Prebiotics provide an indigestible, but fermentable, carbohydrates that may boost fish growth and health, said the researchers. The improvement has been linked to improved digestive enzyme activity and altered intestinal microbiota.
“Some of the more commonly used prebiotics in aquafeeds include alginate, inulin and various oligosaccharides,” they said. “Among the oligosaccharides, isomaltooligosaccharides (IMO) is a mixture of isomaltose, isomaltotriose, panose, isomaltotetraose and others, which consist of alpha (1, 6) linked glucose homo-oligomers that have sweet-tasting properties but with a low glycemic index.”
However, little work has been done examining IMO in fish feeds, they said.
Methods and materials
In the feeding trial, 120 African catfish were given one of four trial diets for a period of eight weeks, said the researchers.
The diets included a diet with 25% tapioca starch without (TS) or with IMO (TS+IMO) at 0.5%, they said. The other two test diets used a pre-gelatinized (PG) tapioca starch and with (PGTS+IMO) or without (PGTS) IMO.
The diets also included fishmeal, soybean meal, fish oil and palm oil, they said. The IMO used was commercially produced.
Pellets generated were measured for bulk density (BD), pellet durability index (PDI), water absorption index (WAI), water solubility index (WSI), water stability (WS) and protein solubility (PS), they said.
Fish were weighed at the start of the trial, they said. All fish were harvested and measured for final weight and length and the survival, feed conversion factor (FCR), specific growth rates (SGR), and condition factor were calculated, said the researchers. Blood samples, muscle, intestinal digesta and fish livers also were collected and analyzed.
Adding PG starch improved pellet quality, the researchers said. The TS diet had the highest BD, while PDI, WAI and WS were higher for the PG diets and an interaction was seen between WAI and IMO.
“The inclusion of IMO appeared to reduce some of the beneficial pellet characteristics the PG starches provided, however, this was an effective way to enhance intestinal SCFA in fish fed the PG starch diet,” they said.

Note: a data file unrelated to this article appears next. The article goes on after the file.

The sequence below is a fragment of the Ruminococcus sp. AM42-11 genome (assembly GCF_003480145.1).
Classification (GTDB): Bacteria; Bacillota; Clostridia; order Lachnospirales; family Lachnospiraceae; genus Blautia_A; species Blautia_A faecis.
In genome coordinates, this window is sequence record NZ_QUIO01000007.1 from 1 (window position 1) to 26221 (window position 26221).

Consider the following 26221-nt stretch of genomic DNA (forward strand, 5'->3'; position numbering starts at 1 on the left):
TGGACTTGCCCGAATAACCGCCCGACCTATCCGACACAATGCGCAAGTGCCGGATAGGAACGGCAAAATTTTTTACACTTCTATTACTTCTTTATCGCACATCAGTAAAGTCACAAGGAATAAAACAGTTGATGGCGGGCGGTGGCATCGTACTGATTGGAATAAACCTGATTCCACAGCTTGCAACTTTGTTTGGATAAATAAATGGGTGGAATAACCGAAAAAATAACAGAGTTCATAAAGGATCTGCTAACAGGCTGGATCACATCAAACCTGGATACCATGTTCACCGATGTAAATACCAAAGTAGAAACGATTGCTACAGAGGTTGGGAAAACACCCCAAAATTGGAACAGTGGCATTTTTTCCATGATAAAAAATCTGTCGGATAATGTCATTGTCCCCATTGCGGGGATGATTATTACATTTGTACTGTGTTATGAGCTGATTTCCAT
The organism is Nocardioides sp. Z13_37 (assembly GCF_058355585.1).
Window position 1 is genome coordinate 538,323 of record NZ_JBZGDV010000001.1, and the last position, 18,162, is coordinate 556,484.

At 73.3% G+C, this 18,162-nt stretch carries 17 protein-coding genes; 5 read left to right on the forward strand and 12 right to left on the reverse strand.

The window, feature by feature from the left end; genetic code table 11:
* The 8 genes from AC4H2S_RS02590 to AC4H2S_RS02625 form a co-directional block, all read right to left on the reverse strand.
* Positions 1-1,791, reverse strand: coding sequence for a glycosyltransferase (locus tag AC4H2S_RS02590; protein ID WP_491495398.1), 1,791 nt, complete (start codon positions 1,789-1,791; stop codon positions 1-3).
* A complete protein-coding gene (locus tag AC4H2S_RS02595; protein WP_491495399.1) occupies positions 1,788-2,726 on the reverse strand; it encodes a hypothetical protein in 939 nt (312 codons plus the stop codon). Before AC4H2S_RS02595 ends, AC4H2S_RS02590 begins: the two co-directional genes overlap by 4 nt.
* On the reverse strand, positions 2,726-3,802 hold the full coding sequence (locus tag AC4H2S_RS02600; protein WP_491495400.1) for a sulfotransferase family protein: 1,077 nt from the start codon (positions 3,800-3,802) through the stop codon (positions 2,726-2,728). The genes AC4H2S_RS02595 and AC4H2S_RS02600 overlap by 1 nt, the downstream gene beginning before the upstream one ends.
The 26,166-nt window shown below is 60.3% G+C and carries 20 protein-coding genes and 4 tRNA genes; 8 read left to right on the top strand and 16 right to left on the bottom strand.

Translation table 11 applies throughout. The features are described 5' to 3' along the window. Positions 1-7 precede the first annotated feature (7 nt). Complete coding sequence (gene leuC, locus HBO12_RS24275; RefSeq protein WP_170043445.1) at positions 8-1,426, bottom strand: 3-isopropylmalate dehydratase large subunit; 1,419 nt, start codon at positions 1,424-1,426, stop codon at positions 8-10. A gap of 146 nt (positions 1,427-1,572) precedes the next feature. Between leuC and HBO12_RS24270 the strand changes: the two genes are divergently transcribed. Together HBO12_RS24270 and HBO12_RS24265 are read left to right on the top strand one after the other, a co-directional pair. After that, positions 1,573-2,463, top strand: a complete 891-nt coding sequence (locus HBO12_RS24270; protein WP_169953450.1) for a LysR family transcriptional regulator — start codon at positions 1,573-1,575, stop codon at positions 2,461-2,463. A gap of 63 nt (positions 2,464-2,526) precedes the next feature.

Fish survival was similar regardless of diet, as were growth and condition factor, they said. Fish getting the PGTS diet had the lowest feed intake followed by the PGTS+IMO diet, while fish on the TS diet had the most.
“The feed conversion ratio is an important criterion for assessing the nutritive value of diets and, in the current study, these tended to be lower for C. gariepinus fed the PGTS and PGTS + IMO diets,” they said. “An improvement to these values was not driven by increased growth but rather a significant reduction to feed intake without a compromised growth performance.”
Crude muscle protein and crude ash were higher for fish getting either TS diet, while crude muscle lipid levels, plasma triglycerides and the hepatosomatic index were higher in the PG diets, the researchers said.
Catfish getting the TS+IMO diet had a greater percentage of while cells and thrombocytes, they said. But, the trypsin and chymotrypsin activity was highest in fish getting the PGTS diet
“Acetic acid was significantly lower in catfish fed the PGTS diet compared to the other treatments,” they said. “Meanwhile, catfish fed the PGTS diet had significantly lower butyric acid than catfish fed the TS + IMO and PGTS + IMO diets, while no significant difference was detected between the TS diet and the other treatments.”
Title: Combination of dietary pre-gelatinized starch and isomaltooligosaccharides improved pellet characteristics, subsequent feeding efficiencies and physiological status in African catfish, Clarias gariepinus, juveniles
Authors: N. Romano, N Kanmani, M Ebrahimi, C Chong, J Teh, S Hoseinifar, S. Amin, M Kamarudin, V Kumar